Georgia Court Allows Medical Experts to Testify in Upcoming Talc- Ovarian Cancer Trial

Johnson & Johnson unsuccessful in preventing experts from testifying

ATLANTA – A Georgia state court judge has rejected attempts by Johnson & Johnson to exclude three medical experts from testifying about links between Baby Powder use and ovarian cancer, setting the stage for a July trial in which J&J will again face questions about the safety of the company’s talc-based products.

Attorneys for Johnson & Johnson had challenged the credentials, expertise, and scientific methodology of three experts who are expected to testify on behalf of the family of a Georgia woman who died of ovarian cancer. According to the lawsuit, Fulton County resident Diane Brower used J&J’s Baby Powder for feminine hygiene twice a day beginning when she was a teenager. She was diagnosed with Stage III ovarian cancer in 2013 and died three years later at age 65.

Georgia state courts follow the same standard as federal courts to qualify witnesses as experts. Lawyers for J&J sought to exclude testimony of Laura Plunkett, PhD, a board-certified pharmacologist, toxicologist and regulatory expert; Dr. John Godleski, a pathology professor in the Department of Environmental Health at the Harvard School of Public Health; and Dr. James Barter, director of Gynecologic Oncology Research at Holy Cross Hospital in Rockville, Maryland. In her March 26 ruling, Judge Jane Morrison rejected those challenges and will allow all three to testify in the upcoming jury trial, scheduled to begin on July 15.

“These medical experts are world-class in their specialties, and their opinions are based on expertise sharpened through rigorous and objective scientific training,” said trial attorney Ted Meadows of the Beasley Allen law firm. “For too long, J&J has ignored concerns from the medical community about Baby Powder and cancer. We’re pleased that jurors will have an opportunity to hear from these experts.”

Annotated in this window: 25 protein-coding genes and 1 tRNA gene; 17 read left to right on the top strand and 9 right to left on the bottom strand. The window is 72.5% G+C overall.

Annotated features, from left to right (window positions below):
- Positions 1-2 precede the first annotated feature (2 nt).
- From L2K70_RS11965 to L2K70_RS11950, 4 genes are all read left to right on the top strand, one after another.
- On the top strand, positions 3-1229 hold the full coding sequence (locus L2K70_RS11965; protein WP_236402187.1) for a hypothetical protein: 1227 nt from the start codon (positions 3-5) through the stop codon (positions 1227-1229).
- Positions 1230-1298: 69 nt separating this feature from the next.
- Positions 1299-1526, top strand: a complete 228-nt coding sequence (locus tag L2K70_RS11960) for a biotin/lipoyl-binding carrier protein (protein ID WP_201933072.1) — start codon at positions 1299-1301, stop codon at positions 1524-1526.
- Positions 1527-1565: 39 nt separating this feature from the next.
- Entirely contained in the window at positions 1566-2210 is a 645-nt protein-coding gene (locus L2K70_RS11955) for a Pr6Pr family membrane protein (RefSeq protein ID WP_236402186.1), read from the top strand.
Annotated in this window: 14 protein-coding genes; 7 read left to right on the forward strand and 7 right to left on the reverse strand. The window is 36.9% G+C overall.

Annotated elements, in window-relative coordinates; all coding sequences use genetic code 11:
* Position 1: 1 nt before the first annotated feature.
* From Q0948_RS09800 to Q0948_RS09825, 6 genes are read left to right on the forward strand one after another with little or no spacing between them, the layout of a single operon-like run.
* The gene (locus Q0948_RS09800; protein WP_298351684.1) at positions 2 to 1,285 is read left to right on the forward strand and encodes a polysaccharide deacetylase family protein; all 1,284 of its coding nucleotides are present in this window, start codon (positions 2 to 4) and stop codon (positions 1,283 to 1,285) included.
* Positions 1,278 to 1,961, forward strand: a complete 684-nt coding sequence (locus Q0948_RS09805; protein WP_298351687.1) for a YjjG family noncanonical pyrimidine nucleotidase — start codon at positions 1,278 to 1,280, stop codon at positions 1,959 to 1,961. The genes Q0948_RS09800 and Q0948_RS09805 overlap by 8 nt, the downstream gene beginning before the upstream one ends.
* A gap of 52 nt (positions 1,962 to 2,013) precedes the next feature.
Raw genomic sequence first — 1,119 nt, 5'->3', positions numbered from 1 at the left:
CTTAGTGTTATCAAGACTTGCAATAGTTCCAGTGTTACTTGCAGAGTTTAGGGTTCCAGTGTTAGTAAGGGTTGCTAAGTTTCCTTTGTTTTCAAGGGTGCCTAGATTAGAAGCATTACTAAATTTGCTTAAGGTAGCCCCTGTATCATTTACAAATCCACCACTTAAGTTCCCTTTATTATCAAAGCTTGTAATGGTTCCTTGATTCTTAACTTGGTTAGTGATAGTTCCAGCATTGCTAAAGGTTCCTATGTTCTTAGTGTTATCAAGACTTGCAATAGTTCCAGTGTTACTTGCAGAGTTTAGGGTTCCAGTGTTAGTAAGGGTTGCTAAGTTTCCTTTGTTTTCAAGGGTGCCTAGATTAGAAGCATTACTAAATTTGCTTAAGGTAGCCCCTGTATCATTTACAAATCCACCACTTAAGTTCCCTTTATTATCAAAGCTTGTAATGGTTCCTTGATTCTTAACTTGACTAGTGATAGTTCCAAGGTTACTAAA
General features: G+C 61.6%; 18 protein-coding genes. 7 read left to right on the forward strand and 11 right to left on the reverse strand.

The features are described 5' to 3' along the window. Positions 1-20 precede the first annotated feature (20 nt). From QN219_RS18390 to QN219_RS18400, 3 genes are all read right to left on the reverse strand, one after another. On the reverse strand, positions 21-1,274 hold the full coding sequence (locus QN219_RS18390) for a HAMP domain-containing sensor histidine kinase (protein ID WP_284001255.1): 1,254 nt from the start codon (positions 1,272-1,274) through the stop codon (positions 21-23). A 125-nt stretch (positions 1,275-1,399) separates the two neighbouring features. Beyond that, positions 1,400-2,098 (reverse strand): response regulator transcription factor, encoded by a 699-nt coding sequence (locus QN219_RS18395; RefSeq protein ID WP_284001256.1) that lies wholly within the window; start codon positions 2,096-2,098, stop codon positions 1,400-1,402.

The case is The estate of Diane Brower et al. v Johnson & Johnson Inc. et al., Case No. 16EV005534 in the State Court of Fulton County Georgia.

The trial will be the first time a Georgia jury will hear such a case. Juries in six previous talc-ovarian cancer trials in other states have agreed that J&J’s Baby Powder contributed to an ovarian cancer diagnosis, and that the company knew of the association and failed to warn consumers.

In July, a St. Louis jury returned a $4.69 billion verdict – including $4.14 billion in punitive damages– on behalf of 22 women diagnosed with ovarian cancer. Johnson & Johnson has appealed the verdicts, some of which have been overturned based on technical challenges regarding jurisdiction, but none have been overturned on the question of cancer causation or the company’s wrongful conduct.

About the Beasley Allen Law Firm

Headquartered in Montgomery, Ala., Beasley Allen is comprised of more than 70 attorneys and 200 support staff. One of the largest Plaintiffs law firms in the country, Beasley Allen is a national leader in civil litigation, with verdicts and settlements in excess of $26 billion. For more information visit

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